Bear Market Anniversary Reflections

March 9th marked the 9 year anniversary of the most recent bear market bottom. It passed quietly with no bands playing and no flags flying. For those who endured the decline, it was a stressful experience that tested the mettle of all of us as investors. The market peaked in October 2007, and then the S & P 500 index of large-company US stocks fell 37% in 2008. Stocks continued to fall in early 2009, until the market finally bottomed on March 9th.  Overall, there was about a 57% decline in the S & P 500 from peak to trough, the magnitude of which no one had seen since the Great Depression. Although the length of the decline was in line with the post-World War II average for a bear market at 17 months, it seemed like it would never end. After hitting the bottom on March 9, 2009, the market recovered sharply and closed up 26.5% for the year. It is interesting to note that despite these declines, the calendar years 2007 and 2009 were both positive for stocks. All declines, while distressing at the time, have proven temporary.

2017 marked the 9th positive year in a row for stocks. While we remain optimistic about the economy, we recognize that eventually there will be another negative year or years. There’s just no way to predict exactly when these will occur. Fortunately, all the major declines in modern history have been short-lived, typically lasting 2-3 years. In the past 92 years, 1929-32 was the only consecutive 4 year down period for stocks. 1973-74 was a 2 year decline, and 2000-02 was a 3 year decline.

If you don’t know when the declines are going to come, what can an investor do to maximize their chances of success?

Make sure you have an appropriate asset allocation (mix of stocks, bonds and cash) that suits your individual risk tolerance and spending needs. You should keep enough cash to provide for emergencies (we typically recommend 3-12 months of after-tax living expenses) and enough fixed income to serve a source of spending when stock prices are lower. While bonds are not particularly attractive right now with interest rates likely to rise from here, you will be glad you have them to help weather the periodic declines that historically are short-lived.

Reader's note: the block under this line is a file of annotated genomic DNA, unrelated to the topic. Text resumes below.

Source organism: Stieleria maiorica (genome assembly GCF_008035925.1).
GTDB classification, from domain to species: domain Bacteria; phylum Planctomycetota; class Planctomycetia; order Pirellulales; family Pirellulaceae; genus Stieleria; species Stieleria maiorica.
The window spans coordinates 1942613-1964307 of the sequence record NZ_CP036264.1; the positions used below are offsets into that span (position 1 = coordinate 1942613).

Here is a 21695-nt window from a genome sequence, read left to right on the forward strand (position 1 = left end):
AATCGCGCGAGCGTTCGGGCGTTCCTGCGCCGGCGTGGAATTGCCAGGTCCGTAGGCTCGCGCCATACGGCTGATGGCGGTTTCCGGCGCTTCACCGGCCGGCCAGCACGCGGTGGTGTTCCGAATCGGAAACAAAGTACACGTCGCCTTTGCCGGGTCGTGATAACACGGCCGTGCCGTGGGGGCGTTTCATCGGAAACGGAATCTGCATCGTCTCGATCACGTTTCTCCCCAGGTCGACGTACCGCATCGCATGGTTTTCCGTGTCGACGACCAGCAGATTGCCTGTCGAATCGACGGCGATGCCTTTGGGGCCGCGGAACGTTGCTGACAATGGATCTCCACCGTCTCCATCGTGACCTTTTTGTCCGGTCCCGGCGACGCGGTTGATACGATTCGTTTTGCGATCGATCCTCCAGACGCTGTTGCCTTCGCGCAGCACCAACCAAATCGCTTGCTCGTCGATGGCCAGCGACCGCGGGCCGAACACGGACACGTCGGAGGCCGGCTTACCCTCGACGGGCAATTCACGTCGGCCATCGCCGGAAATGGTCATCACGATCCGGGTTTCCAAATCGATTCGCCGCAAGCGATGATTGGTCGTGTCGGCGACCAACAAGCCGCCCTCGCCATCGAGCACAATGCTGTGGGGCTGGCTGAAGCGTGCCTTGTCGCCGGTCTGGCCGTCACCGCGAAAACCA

-Avoid making dramatic changes to your portfolio based on news headlines or the mood of the day.  The sudden “I’ve got a feeling” moves in to or out of the market, with a large portion of your portfolio are what can really hurt investors.

Focus on portfolio income. Dividend income from the stocks in your portfolio should be higher each year since more companies will increase their dividends than cut them. Many S & P 500 companies have histories of consecutive dividend increases of 25 years or more, with some over 60 years.

Understand how much you are spending, including what is discretionary and what is not.  The household spending level is the hardest question for most people to answer as we are updating their financial plans. If you are a Parsec client, take advantage of our eMoney portal to get a better idea of your spending by linking your credit cards and bank accounts. Access to the eMoney portal is included at no additional cost to Parsec clients.

Once you have a good grasp of your expenses, periodically monitor your spending level in relation to your portfolio income and investment assets, and adjust if needed.

Historically, the stock market has many more up years than down years. The key is having an appropriate asset allocation, not making dramatic changes to your portfolio based on the mood of the day, and periodically rebalancing to your target mix (which forces the discipline to buy low and sell high).

 

Bill Hansen, CFA

President and Chief Investment Officer

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What a Rising Rate Environment Could Mean for Bond Funds

After the yield on the 10-year U.S. Treasury Bond – a widely used economic bell weather – bottomed in July 2016, interest rates have risen substantially through March of this year.  The recent upward pressure on yields has pushed bond prices lower.  Strong economic growth, ongoing interest rate hikes from the Federal Reserve, and recent political developments could mean higher yields ahead.  Given the current environment, we’d like to take a closer look at bonds and bond funds.  We’ll examine how they work, a key risk metric to consider, and how these investments might perform if interest rates continue to rise.

Bonds are a type of fixed income investment given the regular cash flows a bondholder receives.  Similar to your home mortgage but with the roles reversed, investors who own bonds are loaning money to an entity (usually a corporation or a government) in exchange for a variable or fixed interest rate over a specified period of time.  This interest rate is known as the bond coupon and it varies based on the credit worthiness of the entity and the length of the payback period, among other factors.